It was John the Baptist, the one Jesus elevates as greatest, who openly expressed his submission by saying, He must become greater and I less. He did the will of God by submitting his own preferences and comfort (all the way to his death) to that of God.
Jesus tells us that he did nothing and said nothing (thus restrained every aspect of his own independent reasoning) other than what God the Father specifically directed him to do and say. He set aside his immense prerogatives, as we are to imitate, and set the pattern for us to use our reasoning strictly in submission to the will of God. Since the Fall, the will of the flesh has always been in conflict with God’s will, and it is only by denying our reasoned will so far as to ensure submissive obedience to the Spirit’s will that we thereby are granted the ultimate “telos”-end identity of child of God.
Those who want to fulfill human greatness, to attain unto that elevated summit of species-defining satisfaction, to discover the intended magnificence of endless happiness…they must become servant of all. Doesn’t that just boil your blood? Well, not if you’re Christian. That perhaps is one of the reasons Jesus thanks God that he refused to reveal truth to those highly educated. Those who are already high, who have already scraped their way to the top, are extremely unlikely to let go, to willingly lower and submit themselves, to be like a little child.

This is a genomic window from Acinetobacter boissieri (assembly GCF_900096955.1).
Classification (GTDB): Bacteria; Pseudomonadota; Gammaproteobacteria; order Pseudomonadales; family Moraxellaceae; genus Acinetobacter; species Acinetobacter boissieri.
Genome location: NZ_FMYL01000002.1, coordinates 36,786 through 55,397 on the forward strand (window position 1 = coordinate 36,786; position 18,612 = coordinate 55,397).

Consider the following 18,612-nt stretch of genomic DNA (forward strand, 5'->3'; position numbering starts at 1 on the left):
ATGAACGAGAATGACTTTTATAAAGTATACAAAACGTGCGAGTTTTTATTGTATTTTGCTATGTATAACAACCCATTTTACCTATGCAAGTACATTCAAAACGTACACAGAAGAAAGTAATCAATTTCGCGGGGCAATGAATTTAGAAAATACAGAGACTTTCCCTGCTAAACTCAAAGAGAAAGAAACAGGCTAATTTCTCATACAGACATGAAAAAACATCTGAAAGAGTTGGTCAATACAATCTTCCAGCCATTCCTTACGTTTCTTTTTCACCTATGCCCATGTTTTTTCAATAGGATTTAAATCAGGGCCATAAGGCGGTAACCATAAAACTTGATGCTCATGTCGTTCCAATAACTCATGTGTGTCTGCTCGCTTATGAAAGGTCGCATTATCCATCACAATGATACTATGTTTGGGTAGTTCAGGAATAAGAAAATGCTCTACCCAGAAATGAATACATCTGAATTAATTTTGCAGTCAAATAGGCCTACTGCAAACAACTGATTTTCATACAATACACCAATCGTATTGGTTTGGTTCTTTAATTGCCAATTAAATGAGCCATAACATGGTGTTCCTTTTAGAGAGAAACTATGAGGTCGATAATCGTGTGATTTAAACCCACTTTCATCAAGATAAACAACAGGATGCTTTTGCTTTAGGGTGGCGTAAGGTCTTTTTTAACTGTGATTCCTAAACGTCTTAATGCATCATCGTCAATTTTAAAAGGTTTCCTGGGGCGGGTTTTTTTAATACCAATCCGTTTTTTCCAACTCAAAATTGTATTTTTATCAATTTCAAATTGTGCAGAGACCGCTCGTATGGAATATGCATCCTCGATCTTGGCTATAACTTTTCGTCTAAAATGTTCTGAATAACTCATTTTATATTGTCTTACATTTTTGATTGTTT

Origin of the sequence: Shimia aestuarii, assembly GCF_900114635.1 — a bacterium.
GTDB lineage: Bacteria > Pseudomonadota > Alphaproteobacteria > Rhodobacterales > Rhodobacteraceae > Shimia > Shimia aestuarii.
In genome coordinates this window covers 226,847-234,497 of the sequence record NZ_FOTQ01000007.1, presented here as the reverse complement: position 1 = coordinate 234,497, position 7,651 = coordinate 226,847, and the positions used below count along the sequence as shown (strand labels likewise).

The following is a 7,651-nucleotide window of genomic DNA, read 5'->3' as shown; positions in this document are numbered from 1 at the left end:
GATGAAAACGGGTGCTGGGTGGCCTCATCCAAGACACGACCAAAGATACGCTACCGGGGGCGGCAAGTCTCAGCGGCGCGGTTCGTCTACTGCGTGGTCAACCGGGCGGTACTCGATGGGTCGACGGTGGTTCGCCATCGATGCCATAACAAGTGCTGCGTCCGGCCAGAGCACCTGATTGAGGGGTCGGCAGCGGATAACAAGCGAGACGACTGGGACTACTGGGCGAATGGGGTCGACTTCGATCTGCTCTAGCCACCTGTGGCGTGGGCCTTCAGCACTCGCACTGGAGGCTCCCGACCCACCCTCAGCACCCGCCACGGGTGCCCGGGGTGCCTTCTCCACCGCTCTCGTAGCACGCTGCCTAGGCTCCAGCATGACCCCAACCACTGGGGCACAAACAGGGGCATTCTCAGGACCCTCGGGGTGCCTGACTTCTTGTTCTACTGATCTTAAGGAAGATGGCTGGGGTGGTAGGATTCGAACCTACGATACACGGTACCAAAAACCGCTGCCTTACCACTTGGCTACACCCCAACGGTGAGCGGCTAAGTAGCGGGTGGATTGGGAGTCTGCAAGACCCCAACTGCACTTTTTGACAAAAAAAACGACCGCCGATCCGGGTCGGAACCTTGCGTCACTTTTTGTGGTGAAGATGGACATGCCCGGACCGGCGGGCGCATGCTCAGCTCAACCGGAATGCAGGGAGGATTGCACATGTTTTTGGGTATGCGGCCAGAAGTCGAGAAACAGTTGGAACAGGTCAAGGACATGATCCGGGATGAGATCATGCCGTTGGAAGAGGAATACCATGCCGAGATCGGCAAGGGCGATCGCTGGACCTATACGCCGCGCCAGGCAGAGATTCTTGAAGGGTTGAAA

Reason allows philosophers and those who already enjoy greatness in their own heads to continue to promote what they enjoy. That is the danger to everyone in any type of authority, success, achievement, power, or world-limited enjoyment. Submission requires sacrifice and surrender all the way to the point of loss and death. That is unreasonable to most. Those who lose their life for the sake of submission to Christ are the ONLY ones who will ever find lasting fulfillment and eternal life.